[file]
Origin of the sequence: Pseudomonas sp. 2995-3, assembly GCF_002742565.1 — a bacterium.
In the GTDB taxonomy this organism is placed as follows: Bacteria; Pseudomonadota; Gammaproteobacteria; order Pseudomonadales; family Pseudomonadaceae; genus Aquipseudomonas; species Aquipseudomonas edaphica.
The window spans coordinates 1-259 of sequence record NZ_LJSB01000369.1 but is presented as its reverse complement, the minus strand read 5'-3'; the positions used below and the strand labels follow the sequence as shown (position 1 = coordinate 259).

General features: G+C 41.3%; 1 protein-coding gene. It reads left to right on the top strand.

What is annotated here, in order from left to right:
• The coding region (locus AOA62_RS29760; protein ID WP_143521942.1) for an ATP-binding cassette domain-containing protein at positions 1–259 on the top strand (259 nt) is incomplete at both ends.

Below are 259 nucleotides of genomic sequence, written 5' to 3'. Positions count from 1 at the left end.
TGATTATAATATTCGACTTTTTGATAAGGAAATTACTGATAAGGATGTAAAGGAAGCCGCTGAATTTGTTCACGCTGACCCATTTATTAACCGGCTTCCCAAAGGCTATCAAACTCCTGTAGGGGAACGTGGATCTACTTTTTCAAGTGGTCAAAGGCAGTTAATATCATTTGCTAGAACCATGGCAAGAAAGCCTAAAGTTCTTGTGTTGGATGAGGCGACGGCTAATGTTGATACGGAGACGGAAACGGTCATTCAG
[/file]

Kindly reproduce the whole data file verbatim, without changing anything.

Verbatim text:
Origin of the sequence: Pseudomonas sp. 2995-3, assembly GCF_002742565.1 — a bacterium.
In the GTDB taxonomy this organism is placed as follows: Bacteria; Pseudomonadota; Gammaproteobacteria; order Pseudomonadales; family Pseudomonadaceae; genus Aquipseudomonas; species Aquipseudomonas edaphica.
The window spans coordinates 1-259 of sequence record NZ_LJSB01000369.1 but is presented as its reverse complement, the minus strand read 5'-3'; the positions used below and the strand labels follow the sequence as shown (position 1 = coordinate 259).

General features: G+C 41.3%; 1 protein-coding gene. It reads left to right on the top strand.

What is annotated here, in order from left to right:
• The coding region (locus AOA62_RS29760; protein ID WP_143521942.1) for an ATP-binding cassette domain-containing protein at positions 1–259 on the top strand (259 nt) is incomplete at both ends.

Below are 259 nucleotides of genomic sequence, written 5' to 3'. Positions count from 1 at the left end.
TGATTATAATATTCGACTTTTTGATAAGGAAATTACTGATAAGGATGTAAAGGAAGCCGCTGAATTTGTTCACGCTGACCCATTTATTAACCGGCTTCCCAAAGGCTATCAAACTCCTGTAGGGGAACGTGGATCTACTTTTTCAAGTGGTCAAAGGCAGTTAATATCATTTGCTAGAACCATGGCAAGAAAGCCTAAAGTTCTTGTGTTGGATGAGGCGACGGCTAATGTTGATACGGAGACGGAAACGGTCATTCAG